Food for sale was pretty much all junk. Cotton candy, corn dogs, popcorn, fries, etc but there also a couple interesting offerings. Giant BBQ’ed turkey legs were $5 and trash can fries which were cooked in the big metal trash can full of hot oil (see photo below). The fries were very different. The guy making them put a whole potato into a machine that sort of peeled it into one big long ruffle looking thing. So kind of like kettle chips, but not cut into single chips. I got a bowl of chili because I wanted to try real Texas style stuff. That and I only had $3 left after buying a few things and chili was $3 – so there you go. It was disappointing though, just meat, no beans, no peppers, no onions, nothing. It was like eating spaghetti meat sauce by itself and it wasn’t even spicy either.

turkey legs at arts and craft show in goliad

trash can fries

After I ate I walked around the square and took photos. I met a couple of old guys who were also winter Texans. They told me about the “hanging tree” in front of the Goliad courthouse that was actually used for just that purpose, back in the day. They also told me that just about every town in Texas has a fancy courthouse dating back over 100 years. Apparently they competed with each other to make theirs bigger and better than the last. It is a stunning looking building.

Goliad Courthouse

goliad county court house
Goliad County Courthouse built in 1894

court house clock

goliad court house

goliad court house from distance

Here’s some other photos from around Goliad:

rocking chairs

antique coke machine

antique cash register

Goliad Mission Espiritu Santu

Presidio La Bahia chapel window with candlesNext up was . I didn’t stoop to read about it much but it’s another of Texas’ dating back to the late 1700’s or earlier. This one is pretty well preserved, and the Spanish influence is obvious on the architecture style.

You’re going to want to see all the .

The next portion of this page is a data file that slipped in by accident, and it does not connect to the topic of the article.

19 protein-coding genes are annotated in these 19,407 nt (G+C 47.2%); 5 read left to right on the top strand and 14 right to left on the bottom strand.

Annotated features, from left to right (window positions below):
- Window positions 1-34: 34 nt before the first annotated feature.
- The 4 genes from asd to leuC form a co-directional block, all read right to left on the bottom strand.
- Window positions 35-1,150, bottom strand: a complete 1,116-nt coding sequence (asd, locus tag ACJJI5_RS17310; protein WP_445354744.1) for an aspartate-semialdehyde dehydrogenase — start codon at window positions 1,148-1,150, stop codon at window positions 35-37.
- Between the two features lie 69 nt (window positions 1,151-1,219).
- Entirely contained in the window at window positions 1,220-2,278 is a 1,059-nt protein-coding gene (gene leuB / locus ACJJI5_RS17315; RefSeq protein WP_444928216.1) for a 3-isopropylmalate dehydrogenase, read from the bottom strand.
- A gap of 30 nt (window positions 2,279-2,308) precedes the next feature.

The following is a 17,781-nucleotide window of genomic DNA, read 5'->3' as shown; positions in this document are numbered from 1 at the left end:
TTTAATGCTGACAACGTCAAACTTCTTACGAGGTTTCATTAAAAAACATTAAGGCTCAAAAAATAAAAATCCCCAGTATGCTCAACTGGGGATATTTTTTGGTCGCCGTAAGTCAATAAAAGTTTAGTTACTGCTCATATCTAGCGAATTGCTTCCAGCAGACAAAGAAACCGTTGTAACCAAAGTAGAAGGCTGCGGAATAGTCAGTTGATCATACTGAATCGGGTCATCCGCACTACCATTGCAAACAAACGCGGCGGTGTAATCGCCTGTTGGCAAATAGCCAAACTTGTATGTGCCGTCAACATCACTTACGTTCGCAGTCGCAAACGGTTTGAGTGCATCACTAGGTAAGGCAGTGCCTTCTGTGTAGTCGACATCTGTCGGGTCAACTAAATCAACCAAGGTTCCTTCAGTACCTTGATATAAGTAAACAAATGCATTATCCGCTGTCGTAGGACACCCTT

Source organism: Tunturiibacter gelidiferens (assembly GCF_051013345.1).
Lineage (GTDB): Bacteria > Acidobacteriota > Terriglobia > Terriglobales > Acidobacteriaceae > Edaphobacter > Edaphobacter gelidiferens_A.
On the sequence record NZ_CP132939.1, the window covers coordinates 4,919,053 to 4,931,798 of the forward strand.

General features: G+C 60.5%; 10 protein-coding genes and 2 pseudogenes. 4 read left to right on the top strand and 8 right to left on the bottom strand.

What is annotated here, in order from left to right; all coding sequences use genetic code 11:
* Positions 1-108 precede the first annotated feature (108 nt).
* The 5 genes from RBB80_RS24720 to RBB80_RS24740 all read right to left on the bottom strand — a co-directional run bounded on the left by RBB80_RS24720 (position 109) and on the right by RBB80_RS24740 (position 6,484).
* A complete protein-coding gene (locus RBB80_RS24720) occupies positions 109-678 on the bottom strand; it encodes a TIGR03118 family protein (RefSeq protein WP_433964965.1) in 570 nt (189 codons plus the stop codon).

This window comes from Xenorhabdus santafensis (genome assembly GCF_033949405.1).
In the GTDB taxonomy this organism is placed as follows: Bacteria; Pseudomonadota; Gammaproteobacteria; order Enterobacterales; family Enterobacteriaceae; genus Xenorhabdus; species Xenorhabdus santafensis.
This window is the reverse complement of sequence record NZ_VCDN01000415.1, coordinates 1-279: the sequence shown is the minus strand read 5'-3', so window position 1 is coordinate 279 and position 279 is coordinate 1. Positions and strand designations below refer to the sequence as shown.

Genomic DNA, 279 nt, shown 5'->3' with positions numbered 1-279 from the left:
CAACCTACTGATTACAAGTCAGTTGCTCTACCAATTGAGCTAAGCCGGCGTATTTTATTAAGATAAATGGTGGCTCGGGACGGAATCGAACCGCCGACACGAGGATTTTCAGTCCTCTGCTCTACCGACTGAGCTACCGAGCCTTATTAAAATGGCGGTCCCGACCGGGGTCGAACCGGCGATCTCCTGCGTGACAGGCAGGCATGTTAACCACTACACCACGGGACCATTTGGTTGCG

On the way back to Portland, I saw this little plane doing crop dusting. He’d do one row, pop up over the road and wires, turn around and make another pass. It was neat to watch but I wondered what sort of noxious crap he was putting into the air.

crop dusting plane in texas

The Valentine’s dinner was pretty good and we sat with Rick and Linda from Ontario. Rob made a new friend in George (who lives across from us) as he supplied sangria to those that wanted it all night, and George willingly partook. Betty even introduced us and any other new comers to the park, and we met Dora and Otto (the Seabreeze RV Park owners) for the first time. Everyone else left by about 7:30pm, but we stayed until after 9 talking about wine, travels, and RV stuff with Rick and Linda. She convinced us we needed to play in the RV Olympics next week – so we agreed to that too. We decided we really liked it here. Great location, great price, and really friendly “folk”.

1 thought on “Days 56 to 61 – Sea Breeze RV and Goliad”

  1. Probably spraying some horrible Monsanto product! I was born in Texas we moved when I was about 10. I have many relatives there so I go back every so often.
    I never have been to the missions and I plan on doing so the next trip. Thanks for allowing me to see my hometown San Antonio with a different perspective. Great photographs.